what they are doing, but most computer shops do not do component
repair and TV shops usually get really mulish when asked to work on
anything but TVs. It can be done with a temp-controlled iron and
solderwick but a Pace tool is preferred. Replacement caps are
available from Digi-Key or other regular electronic suppliers.

Computer power supplies do not use transformers but are what are
called "switch-mode" supplies. If the voltages are approximately
correct and there are no obvious intermittents power supplies usually
are _not_ the problem, usually a unit inside the case is pulling one
line or another low or the power supply to the computer is
intermittent or sags. A regular old incandescent light can tell you a
lot if used right.

The 90-watt supply used in the NLX/LTX form factor case is usually
adequate "and then some". NDF (no defect found) rates on Power
Supplies were consistently in the 50-70% range when I was involved
with GW. A little of this was probably due to insufficiently rigorous
testing of returned supplies, but not much. The only good way to test
switchmode supplies is to cycle them through their entire operating
envelope of permissible currents on each line while watching for noise
and monitoring input current-at maximum, minimum and bogey input
voltages. I was never able to see Gateway's parts testing but my
understanding is they just put them in a computer and checked to see
if they "worked or not".

Most of the techs at GW and in the rest of the PC business have what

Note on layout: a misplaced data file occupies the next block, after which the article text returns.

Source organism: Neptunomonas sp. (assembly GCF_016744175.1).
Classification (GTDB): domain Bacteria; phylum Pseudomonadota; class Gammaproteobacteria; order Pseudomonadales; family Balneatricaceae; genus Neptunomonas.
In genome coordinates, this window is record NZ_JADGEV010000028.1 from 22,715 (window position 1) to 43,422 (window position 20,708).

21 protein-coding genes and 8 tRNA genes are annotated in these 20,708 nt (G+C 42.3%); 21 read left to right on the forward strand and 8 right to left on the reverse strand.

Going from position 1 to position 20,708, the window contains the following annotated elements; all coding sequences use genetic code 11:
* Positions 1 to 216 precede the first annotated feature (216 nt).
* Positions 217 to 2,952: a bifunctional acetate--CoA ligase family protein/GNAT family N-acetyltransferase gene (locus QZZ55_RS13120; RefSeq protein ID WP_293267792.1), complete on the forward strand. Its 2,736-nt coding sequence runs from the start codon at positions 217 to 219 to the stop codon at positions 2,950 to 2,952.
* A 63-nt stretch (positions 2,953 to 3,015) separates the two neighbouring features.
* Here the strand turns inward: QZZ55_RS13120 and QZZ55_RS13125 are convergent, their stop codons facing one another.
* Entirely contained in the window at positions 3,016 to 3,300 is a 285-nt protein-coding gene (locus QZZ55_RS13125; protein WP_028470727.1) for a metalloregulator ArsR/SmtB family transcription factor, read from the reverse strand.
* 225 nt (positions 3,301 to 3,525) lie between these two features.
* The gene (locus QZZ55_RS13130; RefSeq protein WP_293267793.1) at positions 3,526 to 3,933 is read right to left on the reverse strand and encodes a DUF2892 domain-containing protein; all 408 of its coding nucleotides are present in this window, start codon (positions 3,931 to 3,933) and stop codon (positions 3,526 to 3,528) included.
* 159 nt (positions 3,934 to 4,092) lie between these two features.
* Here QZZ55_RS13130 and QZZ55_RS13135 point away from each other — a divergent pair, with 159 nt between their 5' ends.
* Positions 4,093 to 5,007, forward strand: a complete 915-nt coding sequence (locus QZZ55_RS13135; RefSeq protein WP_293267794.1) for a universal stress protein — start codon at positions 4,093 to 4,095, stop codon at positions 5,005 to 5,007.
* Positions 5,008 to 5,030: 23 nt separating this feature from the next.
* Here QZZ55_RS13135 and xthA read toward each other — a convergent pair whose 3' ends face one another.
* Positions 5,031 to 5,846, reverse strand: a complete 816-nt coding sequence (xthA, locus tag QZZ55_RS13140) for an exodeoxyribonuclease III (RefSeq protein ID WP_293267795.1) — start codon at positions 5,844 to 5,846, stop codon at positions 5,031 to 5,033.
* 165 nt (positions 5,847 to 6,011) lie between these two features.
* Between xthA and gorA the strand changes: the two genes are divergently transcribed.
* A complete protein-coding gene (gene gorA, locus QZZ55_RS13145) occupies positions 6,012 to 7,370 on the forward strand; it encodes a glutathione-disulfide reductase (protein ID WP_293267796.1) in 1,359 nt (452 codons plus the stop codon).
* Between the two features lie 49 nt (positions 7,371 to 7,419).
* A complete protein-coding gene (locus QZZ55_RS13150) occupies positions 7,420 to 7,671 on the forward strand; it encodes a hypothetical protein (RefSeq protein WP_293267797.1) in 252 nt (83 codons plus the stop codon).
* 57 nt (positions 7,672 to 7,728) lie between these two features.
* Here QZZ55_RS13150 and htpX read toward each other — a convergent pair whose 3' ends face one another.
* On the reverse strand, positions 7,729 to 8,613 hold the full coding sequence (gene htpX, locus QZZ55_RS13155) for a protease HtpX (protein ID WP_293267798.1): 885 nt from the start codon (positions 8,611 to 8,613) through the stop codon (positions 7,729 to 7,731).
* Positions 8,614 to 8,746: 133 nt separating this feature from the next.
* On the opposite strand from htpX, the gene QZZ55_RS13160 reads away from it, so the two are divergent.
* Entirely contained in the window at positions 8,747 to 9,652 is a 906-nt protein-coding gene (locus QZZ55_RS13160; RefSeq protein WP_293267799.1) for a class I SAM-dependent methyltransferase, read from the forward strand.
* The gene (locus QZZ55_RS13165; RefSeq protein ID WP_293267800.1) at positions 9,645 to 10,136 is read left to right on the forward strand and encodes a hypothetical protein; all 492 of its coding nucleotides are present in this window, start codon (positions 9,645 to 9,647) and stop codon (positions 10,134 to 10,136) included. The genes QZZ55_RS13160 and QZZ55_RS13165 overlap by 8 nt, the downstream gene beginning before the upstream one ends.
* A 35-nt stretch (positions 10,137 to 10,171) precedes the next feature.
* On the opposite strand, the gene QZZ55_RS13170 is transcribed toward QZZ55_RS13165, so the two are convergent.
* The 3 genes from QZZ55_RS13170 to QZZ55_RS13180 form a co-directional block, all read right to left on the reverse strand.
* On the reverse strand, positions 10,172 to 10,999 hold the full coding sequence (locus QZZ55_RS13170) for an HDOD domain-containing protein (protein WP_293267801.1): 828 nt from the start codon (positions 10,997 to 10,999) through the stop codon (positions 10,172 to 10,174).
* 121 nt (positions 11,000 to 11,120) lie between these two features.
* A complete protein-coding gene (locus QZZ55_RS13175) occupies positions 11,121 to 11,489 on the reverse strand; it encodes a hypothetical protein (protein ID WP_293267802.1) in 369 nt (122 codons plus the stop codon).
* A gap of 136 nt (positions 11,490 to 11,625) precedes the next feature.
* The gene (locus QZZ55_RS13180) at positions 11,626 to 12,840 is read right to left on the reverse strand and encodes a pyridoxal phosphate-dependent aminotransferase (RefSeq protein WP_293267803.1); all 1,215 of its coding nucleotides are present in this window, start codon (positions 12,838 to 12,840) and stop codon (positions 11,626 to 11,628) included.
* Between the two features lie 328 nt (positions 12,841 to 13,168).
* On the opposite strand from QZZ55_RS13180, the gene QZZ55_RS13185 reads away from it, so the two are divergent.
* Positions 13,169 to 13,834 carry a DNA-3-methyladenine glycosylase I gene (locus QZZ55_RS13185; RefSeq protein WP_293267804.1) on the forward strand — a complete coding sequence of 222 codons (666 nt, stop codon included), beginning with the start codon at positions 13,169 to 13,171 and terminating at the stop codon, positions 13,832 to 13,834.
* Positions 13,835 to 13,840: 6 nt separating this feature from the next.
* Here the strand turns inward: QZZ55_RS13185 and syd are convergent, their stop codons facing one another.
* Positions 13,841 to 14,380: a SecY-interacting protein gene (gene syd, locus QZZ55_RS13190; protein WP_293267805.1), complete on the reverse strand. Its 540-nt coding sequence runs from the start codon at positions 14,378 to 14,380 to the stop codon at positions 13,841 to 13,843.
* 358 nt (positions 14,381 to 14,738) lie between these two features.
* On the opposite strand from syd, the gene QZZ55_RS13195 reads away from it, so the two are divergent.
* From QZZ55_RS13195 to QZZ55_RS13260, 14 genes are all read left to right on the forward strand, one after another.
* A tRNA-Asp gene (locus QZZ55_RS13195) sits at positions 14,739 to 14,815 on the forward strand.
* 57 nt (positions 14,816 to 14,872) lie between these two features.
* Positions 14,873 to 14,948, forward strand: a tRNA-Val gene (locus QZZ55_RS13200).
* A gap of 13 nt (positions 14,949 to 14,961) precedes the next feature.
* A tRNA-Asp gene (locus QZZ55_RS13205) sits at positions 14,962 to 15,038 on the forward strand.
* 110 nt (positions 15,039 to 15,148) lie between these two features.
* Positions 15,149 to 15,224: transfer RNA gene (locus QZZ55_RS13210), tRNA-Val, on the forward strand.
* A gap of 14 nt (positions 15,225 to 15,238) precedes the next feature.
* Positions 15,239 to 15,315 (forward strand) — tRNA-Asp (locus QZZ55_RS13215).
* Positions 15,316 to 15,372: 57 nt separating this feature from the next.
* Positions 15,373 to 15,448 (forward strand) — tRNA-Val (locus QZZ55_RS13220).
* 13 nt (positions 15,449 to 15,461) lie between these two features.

I call the hobby-shop mentality. They reject all but ATX machines
"because of the versatility" of expansion, knowing full well no one
ever does use this "versatility". I like the small form factor
machine, provided it is well-built, Apple's old Mac LCs, and the HP,
Sun, DEC, and SGI Indys were all great boxes as were the single-board
in the keyboard PCs we had at a former employer running a Citrix front
end for a Unix GIS. So the small box isn't the problem. It's a
well-made small box you want.
Anonymous
April 29, 2004 11:21:45 PM

Archived from groups: alt.sys.pc-clone.gateway2000 (More info?)

Caroline,

The more wattage the better. 90w is definitely anemic. You can probably find a
higher wattage power supply as a non-Gateway item. The important things are the
size and shape and screw hole mounts. But 145w, 185w, and 200w are now common
in the smaller sized power supplies.

I'm fairly sure that the power supply was made for Gateway by Astec, long a
producer of good quality power supplies. But the 90w was Gateway's idea to save
maybe less than one dollar in the cost of manufacturing the Essential... Ben
Myers

On Thu, 29 Apr 2004 18:45:48 GMT, "Caroline" <caroline10027remove@earthlink.net>
wrote:

>Thanks, Ben. I understand the causes of my computer's problems may be myriad.
>
>I'm inclined to try a changeout of the power supply, as I think the part will
>run me under $50, and I just found out from the Gateway site that it's a 90-Watt
>unit, specifically model # ATX90-3405. I now know what it looks like and
>understand any replacement I buy has to physically fit as well as be
>electrically appropriate.
>
>My main question now is what my upper limit on wattage is. I figure more is
>better, in general.
>
>Feel free to comment.
>
>
><ben_myers_spam_me_not @ charter.net (Ben Myers)> wrote in message